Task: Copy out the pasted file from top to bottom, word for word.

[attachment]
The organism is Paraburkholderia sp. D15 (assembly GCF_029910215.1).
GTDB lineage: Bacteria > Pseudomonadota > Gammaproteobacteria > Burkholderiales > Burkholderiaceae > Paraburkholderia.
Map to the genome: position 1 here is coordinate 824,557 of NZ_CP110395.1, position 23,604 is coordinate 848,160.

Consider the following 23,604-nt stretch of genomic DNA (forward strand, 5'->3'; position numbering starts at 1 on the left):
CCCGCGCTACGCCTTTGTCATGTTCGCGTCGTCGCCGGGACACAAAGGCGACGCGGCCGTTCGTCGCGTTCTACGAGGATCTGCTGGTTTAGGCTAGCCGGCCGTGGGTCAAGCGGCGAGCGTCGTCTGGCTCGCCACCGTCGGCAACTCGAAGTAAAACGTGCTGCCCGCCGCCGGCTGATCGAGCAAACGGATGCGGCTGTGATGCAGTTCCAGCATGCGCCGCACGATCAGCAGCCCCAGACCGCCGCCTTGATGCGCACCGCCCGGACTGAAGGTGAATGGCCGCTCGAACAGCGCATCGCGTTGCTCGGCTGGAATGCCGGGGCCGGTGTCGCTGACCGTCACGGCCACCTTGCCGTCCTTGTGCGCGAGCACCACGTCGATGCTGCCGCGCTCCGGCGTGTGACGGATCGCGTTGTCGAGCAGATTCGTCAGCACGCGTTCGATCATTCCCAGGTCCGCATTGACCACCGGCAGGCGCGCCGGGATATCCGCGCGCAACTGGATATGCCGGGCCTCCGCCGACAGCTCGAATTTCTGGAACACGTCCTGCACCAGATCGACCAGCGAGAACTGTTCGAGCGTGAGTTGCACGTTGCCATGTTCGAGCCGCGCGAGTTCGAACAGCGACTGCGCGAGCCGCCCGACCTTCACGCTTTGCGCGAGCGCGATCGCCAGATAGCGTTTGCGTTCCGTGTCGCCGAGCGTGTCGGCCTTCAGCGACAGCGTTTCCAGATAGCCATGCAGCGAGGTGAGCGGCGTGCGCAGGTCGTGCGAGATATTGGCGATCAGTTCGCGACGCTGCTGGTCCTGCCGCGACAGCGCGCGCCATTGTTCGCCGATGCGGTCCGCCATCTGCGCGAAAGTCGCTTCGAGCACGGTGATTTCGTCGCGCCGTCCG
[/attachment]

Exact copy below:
The organism is Paraburkholderia sp. D15 (assembly GCF_029910215.1).
GTDB lineage: Bacteria > Pseudomonadota > Gammaproteobacteria > Burkholderiales > Burkholderiaceae > Paraburkholderia.
Map to the genome: position 1 here is coordinate 824,557 of NZ_CP110395.1, position 23,604 is coordinate 848,160.

Consider the following 23,604-nt stretch of genomic DNA (forward strand, 5'->3'; position numbering starts at 1 on the left):
CCCGCGCTACGCCTTTGTCATGTTCGCGTCGTCGCCGGGACACAAAGGCGACGCGGCCGTTCGTCGCGTTCTACGAGGATCTGCTGGTTTAGGCTAGCCGGCCGTGGGTCAAGCGGCGAGCGTCGTCTGGCTCGCCACCGTCGGCAACTCGAAGTAAAACGTGCTGCCCGCCGCCGGCTGATCGAGCAAACGGATGCGGCTGTGATGCAGTTCCAGCATGCGCCGCACGATCAGCAGCCCCAGACCGCCGCCTTGATGCGCACCGCCCGGACTGAAGGTGAATGGCCGCTCGAACAGCGCATCGCGTTGCTCGGCTGGAATGCCGGGGCCGGTGTCGCTGACCGTCACGGCCACCTTGCCGTCCTTGTGCGCGAGCACCACGTCGATGCTGCCGCGCTCCGGCGTGTGACGGATCGCGTTGTCGAGCAGATTCGTCAGCACGCGTTCGATCATTCCCAGGTCCGCATTGACCACCGGCAGGCGCGCCGGGATATCCGCGCGCAACTGGATATGCCGGGCCTCCGCCGACAGCTCGAATTTCTGGAACACGTCCTGCACCAGATCGACCAGCGAGAACTGTTCGAGCGTGAGTTGCACGTTGCCATGTTCGAGCCGCGCGAGTTCGAACAGCGACTGCGCGAGCCGCCCGACCTTCACGCTTTGCGCGAGCGCGATCGCCAGATAGCGTTTGCGTTCCGTGTCGCCGAGCGTGTCGGCCTTCAGCGACAGCGTTTCCAGATAGCCATGCAGCGAGGTGAGCGGCGTGCGCAGGTCGTGCGAGATATTGGCGATCAGTTCGCGACGCTGCTGGTCCTGCCGCGACAGCGCGCGCCATTGTTCGCCGATGCGGTCCGCCATCTGCGCGAAAGTCGCTTCGAGCACGGTGATTTCGTCGCGCCGTCCG